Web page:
Does the fact that damaged brains lead to damaged minds mean we can confidently infer that the brain produces the mind? If so, there cannot be an afterlife, at least not in the sense of the survival of a soul. In my experience, people invariably cite this as being their main reason for rejecting an afterlife. Indeed, it often seems to me that the argument against an afterlife virtually exclusively rests on this fact.
I have addressed this issue before, most notably in my Brains affecting Minds do not rule out an Afterlife and The self or soul as a mental substance posts. But I felt it might be useful to have my thoughts on this issue more readily accessible.
I watched the following video entitled Sam Harris: Game, Set and Match.
As a preliminary, I should mention that this video was uploaded to youtube in March 2011. Since then, the person speaking in the video, Sam Harris, doesn't seem quite so certain as he was back then in rejecting an afterlife. However, amongst those who reject an afterlife, the view he expresses here is an extremely common one.
I'd like to draw attention to what Sam says from 1 min 25 seconds. He says:
What we’re being asked to consider is that you damage one part of the brain, and something about the mind and subjectivity is lost, you damage another and yet more is lost, [but] you damage the whole thing at death, we can rise off the brain with all our faculties intact, recognizing grandma and speaking English!
There's applause and some amusement after he finishes speaking those words. And, indeed, I think at first blush this type of argument does seem extremely convincing. So, is it Game, Set and Match to those who deny an afterlife?
Imagine a hypothetical situation where we were all born wearing glasses, contact lenses or something similar, and we could never take them off, at least not during this life. We can imagine someone advancing the following argument about the possibility of the existence of unaided vision:
What we're being asked to consider is that if you damage the lenses in your glasses in one way so as to result in a deterioration of your vision, you damage them in another way resulting in yet further deterioration of one's vision, but yet if the glasses suddenly disintegrated our vision would be fully restored?? You silly people!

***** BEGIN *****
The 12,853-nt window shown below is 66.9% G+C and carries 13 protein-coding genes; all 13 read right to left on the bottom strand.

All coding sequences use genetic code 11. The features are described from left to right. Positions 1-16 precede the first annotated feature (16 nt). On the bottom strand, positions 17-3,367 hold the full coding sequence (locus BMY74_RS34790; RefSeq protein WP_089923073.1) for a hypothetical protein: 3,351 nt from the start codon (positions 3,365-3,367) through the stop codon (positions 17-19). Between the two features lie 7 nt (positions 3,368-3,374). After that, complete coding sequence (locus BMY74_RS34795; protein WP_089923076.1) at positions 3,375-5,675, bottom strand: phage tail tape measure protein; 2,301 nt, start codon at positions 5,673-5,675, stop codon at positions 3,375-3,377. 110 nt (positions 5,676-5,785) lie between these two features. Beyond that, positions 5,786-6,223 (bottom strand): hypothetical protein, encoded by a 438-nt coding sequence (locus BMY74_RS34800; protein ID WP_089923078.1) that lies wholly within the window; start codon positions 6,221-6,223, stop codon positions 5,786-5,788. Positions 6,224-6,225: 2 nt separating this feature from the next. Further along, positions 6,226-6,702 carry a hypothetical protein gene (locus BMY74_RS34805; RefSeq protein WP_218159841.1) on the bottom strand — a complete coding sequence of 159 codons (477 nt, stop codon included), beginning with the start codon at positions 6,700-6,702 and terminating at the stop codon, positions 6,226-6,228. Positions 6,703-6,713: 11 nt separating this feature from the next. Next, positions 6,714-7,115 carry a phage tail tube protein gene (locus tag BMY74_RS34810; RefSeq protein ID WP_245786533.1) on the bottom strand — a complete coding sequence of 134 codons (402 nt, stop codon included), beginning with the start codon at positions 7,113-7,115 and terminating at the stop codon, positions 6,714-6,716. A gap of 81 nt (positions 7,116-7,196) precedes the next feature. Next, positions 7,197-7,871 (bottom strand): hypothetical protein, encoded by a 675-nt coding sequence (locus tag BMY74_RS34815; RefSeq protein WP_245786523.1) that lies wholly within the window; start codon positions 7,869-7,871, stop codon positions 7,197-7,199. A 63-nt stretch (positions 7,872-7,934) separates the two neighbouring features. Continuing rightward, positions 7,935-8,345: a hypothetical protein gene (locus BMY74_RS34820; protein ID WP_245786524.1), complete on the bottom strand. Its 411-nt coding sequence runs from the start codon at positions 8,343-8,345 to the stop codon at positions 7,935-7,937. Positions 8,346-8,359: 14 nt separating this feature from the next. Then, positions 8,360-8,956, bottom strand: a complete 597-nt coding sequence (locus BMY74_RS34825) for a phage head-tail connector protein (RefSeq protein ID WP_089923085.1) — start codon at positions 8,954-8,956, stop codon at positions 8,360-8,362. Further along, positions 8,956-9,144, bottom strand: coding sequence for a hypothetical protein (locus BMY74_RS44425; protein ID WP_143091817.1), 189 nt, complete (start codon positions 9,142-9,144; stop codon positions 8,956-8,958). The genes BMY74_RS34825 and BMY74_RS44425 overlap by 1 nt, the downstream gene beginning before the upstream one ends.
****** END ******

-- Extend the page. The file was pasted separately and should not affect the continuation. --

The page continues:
Since, in this scenario, no one has ever experienced unaided vision, it seems to me that many people in that hypothetical world would find this as being equally persuasive. Yet we can understand here that the glasses are perfectly capable of affecting our vision without actually creating it. Further, the notion that the glasses could actually produce our vision is deeply implausible since there is no conceivable mechanism whereby this could be achieved. Yes, the lenses in the glasses affect the direction of light entering them and affect our vision, but it would be effectively miraculous to suppose the glasses actually create vision. Even more silly would be the suggestion that the glasses, or at least the lenses within them, just are our vision.
Similarly, it seems to me there is no conceivable mechanism within the brain that could produce consciousness. We have chains of material causes and effects occurring in the brain. These causal chains, like all material causal chains, are exclusively characterised by properties such as mass, charge, momentum, spin and so forth. But, at the end of such chains, something very peculiar is supposed to be created. Rather than anything like the previous material effects, we instead get subjective experiences such as the greenness of grass, the warmth of love, the smell of roses and so on. To my mind, this possibility that brains produce consciousness is, on the face of it, just as outlandish as to suppose our glasses are creating vision. Nor should the complexity of the brain influence our conclusion here. We can assemble Lego bricks to create very elaborate structures, but those structures are never more than the sum of all the bricks. They couldn't produce something wholly different, they couldn't, that is, produce consciousness. Why are so many of us fooled into thinking the brain is any different?
The other alternative is that brain processes, or the causal role they play, just are consciousness. But, to my mind, this is just as silly .. nay.. just as nonsensical, as saying glasses, or the lenses within them, just are vision. I'm sure we can all recognise the latter statement for the nonsense it is, and quite frankly I am perplexed as to why the claim that brain states literally are conscious states is taken seriously for even one second.
I do not dismiss the possibility that brains by some unknown means are producing consciousness. But the fact that the brain can have deleterious effects on the mind, or even apparently eliminate certain aspects of the mind, does not in itself prove this, nor arguably even give very good evidence*. At the minimum, we need more nuanced arguments. Such arguments are seldom given.
So, game, set and match to those who deny an afterlife? Definitely not.
*A lot here rides on how we conceive of personal identity, see my The self or soul as a mental substance. Also, can we meaningfully be said to have evidence in the absence of any conceivable mechanism? Arguably not scientific evidence. See my What do people mean when they say there's no evidence?